FARGO — The North Dakota Department of Transportation opened Interstate 29 from Fargo to the Canadian border Saturday morning, Oct. 12, as blizzard conditions eased slightly across eastern North Dakota. However, no travel is advised.

As of 10:30 a.m. closures include:

  • I-94 from Bismarck to Fargo
  • U.S. Highway 2 closed from Rugby to Grand Forks International Airport.
  • The north-central portion of the state, in and around Devils Lake, secondary state highways are impassable and blocked. Motorists should not travel.

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Additionally, NDDOT advises no travel in eastern parts of the state including Bismarck, Minot, Jamestown, Valley City, Fargo, Casselton, Devils Lake, Grand Forks and surrounding areas.

A travel alert is still in effect for southeast North Dakota including Wahpeton and surrounding areas. A travel alert means conditions are such that motorists can still travel in the area, but they should be aware that travel conditions can change quickly and create hazardous driving conditions.

The North Dakota Highway Patrol warned motorists to not use GPS to find alternate routes to get around closed roads in areas under a no-travel advisory, saying on Twitter that troopers have come across motorists who became stranded after trying to do so.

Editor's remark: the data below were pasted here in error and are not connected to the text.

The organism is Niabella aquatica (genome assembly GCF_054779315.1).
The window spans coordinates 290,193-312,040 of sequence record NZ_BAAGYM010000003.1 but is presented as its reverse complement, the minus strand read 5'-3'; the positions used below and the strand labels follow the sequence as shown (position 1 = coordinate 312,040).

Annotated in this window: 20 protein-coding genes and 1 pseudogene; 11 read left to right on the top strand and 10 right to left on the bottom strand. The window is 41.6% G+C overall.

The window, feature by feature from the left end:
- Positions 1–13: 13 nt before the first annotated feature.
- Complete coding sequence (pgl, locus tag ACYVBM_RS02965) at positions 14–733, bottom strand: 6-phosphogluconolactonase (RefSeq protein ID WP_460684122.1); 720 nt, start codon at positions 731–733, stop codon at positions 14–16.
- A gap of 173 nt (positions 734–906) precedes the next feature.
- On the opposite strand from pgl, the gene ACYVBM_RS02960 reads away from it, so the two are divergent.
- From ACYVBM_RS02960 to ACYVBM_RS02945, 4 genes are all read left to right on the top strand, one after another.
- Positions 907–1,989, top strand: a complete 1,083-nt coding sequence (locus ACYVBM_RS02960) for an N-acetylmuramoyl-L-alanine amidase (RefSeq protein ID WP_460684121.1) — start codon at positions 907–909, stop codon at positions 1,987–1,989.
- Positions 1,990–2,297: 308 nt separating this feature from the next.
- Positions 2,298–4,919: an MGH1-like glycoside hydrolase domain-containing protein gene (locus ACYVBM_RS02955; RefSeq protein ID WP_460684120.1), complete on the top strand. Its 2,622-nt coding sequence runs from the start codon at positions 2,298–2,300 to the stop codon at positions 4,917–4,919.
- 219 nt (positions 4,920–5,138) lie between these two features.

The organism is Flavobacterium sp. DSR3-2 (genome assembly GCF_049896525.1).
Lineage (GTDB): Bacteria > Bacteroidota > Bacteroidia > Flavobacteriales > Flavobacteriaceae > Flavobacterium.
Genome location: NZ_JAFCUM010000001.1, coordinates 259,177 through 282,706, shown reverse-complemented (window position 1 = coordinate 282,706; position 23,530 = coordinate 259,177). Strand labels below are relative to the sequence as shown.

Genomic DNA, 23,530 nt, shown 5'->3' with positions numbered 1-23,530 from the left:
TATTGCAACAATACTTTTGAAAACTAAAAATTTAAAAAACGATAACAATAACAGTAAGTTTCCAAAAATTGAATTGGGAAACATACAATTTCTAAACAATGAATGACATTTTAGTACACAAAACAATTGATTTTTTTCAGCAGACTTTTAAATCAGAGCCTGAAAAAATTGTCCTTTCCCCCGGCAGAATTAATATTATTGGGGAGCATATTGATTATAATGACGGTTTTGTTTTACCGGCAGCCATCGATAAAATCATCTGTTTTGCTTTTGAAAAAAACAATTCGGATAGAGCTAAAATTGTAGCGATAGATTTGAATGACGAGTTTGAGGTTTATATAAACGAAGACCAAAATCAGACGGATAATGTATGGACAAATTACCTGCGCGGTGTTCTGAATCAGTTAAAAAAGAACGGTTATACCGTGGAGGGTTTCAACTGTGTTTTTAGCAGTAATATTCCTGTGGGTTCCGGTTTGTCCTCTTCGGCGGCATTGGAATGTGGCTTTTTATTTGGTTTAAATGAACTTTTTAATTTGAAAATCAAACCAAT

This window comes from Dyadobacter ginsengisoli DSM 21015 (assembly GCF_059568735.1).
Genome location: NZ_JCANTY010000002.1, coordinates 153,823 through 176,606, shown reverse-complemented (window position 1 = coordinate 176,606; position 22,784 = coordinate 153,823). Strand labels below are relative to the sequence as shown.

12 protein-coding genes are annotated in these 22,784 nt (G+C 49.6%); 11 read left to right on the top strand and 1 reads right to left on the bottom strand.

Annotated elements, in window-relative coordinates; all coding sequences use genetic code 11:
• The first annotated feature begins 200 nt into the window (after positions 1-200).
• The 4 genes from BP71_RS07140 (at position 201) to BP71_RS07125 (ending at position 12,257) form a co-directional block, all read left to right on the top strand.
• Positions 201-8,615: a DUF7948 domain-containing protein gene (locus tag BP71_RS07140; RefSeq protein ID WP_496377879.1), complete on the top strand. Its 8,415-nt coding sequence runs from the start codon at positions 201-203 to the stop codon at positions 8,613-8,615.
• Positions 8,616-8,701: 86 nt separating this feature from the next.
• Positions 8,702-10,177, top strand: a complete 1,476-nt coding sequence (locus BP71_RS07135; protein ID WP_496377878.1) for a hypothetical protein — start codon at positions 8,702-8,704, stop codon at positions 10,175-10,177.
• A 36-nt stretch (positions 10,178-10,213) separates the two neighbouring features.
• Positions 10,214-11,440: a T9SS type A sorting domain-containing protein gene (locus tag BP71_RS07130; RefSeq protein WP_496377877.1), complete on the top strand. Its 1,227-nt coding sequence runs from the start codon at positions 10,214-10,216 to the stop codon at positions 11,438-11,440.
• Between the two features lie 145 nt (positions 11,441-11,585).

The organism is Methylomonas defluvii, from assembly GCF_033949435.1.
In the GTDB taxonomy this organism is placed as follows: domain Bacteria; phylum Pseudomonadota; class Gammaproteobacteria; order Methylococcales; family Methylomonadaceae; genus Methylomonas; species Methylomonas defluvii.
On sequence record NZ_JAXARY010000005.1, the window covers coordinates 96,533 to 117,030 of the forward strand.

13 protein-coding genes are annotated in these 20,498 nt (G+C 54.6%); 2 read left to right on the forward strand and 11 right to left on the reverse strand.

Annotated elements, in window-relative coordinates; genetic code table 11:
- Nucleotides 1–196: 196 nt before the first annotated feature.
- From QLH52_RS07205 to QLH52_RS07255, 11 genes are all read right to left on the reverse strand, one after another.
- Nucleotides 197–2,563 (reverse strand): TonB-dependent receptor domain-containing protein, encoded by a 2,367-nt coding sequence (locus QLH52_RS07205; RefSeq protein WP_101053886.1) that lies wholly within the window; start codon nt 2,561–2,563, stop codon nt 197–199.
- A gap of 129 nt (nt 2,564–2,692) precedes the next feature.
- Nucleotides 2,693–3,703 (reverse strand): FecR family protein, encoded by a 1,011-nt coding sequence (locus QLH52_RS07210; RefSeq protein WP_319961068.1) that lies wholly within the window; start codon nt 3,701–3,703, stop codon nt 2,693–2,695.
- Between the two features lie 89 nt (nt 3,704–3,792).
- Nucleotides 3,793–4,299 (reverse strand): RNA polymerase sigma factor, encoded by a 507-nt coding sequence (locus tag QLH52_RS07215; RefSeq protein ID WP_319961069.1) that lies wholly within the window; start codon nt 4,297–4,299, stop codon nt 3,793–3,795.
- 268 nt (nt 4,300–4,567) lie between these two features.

The winter storm impacting the region has led to slippery road conditions across parts of North Dakota. This Foster County Sheriff's Office photo shows a jackknifed semi-truck near Carrington, N.D., Thursday, Oct. 10. Submitted photo
The winter storm impacting the region has led to slippery road conditions across parts of North Dakota. This Foster County Sheriff's Office photo shows a jackknifed semi-truck near Carrington, N.D., Thursday, Oct. 10. Submitted photo

A number of crashes were reported along I-94 Thursday, and nearly a dozen cars slid off the road between the Buffalo and Valley City exits. Two semis tipped over and one of the drivers had to break his windshield to get out of the cab.

The North Dakota Highway Patrol said only a few minor injuries were reported.

Keep up with changing road conditions with NDDOT's interactive map.

Meanwhile, utility crews are on high alert for possible power outages caused by the ice and snow. WDAY Meteorologist Andrew Whitmyer says branches filled with leaves catch the heavy snow, causing them to snap and possibly fall on power lines.